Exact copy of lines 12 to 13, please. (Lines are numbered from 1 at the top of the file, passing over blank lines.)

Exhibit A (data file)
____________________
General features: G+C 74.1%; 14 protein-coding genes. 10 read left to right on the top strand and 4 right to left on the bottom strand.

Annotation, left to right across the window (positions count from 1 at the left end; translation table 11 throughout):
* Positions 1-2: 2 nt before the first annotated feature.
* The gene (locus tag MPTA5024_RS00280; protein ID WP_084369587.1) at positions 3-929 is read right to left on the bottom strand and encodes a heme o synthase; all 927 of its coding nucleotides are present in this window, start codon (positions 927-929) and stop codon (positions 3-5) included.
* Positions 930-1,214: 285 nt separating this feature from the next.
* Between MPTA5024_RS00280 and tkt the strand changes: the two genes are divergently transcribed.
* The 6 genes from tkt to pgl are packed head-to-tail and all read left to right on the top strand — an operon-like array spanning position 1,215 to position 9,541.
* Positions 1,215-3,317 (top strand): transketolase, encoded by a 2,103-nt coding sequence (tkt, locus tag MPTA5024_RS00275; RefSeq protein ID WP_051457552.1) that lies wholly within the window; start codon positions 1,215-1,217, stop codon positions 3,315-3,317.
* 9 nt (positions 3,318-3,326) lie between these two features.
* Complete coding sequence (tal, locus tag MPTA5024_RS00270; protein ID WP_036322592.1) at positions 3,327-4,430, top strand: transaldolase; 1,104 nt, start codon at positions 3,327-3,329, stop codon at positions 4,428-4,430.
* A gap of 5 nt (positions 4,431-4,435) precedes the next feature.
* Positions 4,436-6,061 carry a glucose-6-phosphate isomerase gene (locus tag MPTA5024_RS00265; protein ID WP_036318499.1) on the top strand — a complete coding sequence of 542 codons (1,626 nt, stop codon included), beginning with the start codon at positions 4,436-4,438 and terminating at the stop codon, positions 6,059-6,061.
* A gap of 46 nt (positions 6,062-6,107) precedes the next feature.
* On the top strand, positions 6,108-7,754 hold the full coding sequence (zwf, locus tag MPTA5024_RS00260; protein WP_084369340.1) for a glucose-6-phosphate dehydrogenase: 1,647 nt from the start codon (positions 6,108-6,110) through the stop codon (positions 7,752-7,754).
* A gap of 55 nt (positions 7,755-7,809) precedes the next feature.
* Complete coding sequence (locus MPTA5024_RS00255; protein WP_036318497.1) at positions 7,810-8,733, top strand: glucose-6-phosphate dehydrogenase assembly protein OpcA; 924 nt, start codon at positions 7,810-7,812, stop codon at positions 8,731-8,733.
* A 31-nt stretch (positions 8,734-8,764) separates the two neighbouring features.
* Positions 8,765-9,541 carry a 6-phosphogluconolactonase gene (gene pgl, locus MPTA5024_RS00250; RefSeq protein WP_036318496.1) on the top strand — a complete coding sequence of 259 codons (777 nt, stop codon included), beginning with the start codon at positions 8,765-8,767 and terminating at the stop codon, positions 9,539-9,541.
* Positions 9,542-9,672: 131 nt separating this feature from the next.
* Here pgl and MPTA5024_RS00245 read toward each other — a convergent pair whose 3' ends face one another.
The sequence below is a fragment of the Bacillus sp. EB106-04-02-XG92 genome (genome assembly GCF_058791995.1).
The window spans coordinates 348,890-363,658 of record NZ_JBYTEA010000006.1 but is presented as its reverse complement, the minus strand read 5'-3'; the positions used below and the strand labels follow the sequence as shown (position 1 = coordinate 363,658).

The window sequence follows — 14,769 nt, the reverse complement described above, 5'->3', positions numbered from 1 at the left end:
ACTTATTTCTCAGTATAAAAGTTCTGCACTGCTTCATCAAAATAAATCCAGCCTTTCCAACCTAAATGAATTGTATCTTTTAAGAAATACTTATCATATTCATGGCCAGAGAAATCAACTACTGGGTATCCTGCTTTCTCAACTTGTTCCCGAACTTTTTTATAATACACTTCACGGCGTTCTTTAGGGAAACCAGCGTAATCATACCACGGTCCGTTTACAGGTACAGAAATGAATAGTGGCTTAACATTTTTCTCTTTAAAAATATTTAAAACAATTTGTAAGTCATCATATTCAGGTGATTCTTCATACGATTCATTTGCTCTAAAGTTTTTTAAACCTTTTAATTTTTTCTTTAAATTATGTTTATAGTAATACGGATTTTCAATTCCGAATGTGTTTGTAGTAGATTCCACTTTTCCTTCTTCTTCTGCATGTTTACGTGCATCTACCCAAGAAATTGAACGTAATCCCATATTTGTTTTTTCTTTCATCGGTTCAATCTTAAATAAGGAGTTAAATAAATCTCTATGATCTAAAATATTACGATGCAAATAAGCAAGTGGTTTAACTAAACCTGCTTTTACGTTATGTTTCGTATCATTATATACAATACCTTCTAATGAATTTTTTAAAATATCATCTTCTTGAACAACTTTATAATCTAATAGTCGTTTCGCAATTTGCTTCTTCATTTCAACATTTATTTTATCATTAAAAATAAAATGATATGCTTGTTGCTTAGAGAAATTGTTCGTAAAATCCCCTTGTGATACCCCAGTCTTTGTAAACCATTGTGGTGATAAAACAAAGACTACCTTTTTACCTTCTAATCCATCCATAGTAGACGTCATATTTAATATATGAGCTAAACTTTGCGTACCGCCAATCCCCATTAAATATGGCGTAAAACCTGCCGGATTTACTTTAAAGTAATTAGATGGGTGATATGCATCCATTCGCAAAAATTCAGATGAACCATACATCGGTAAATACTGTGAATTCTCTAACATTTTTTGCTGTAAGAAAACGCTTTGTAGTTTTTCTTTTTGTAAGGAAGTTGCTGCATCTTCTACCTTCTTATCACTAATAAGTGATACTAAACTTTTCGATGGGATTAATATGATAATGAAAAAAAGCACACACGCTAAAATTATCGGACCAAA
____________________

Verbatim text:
* Positions 4,436-6,061 carry a glucose-6-phosphate isomerase gene (locus tag MPTA5024_RS00265; protein ID WP_036318499.1) on the top strand — a complete coding sequence of 542 codons (1,626 nt, stop codon included), beginning with the start codon at positions 4,436-4,438 and terminating at the stop codon, positions 6,059-6,061.
* A gap of 46 nt (positions 6,062-6,107) precedes the next feature.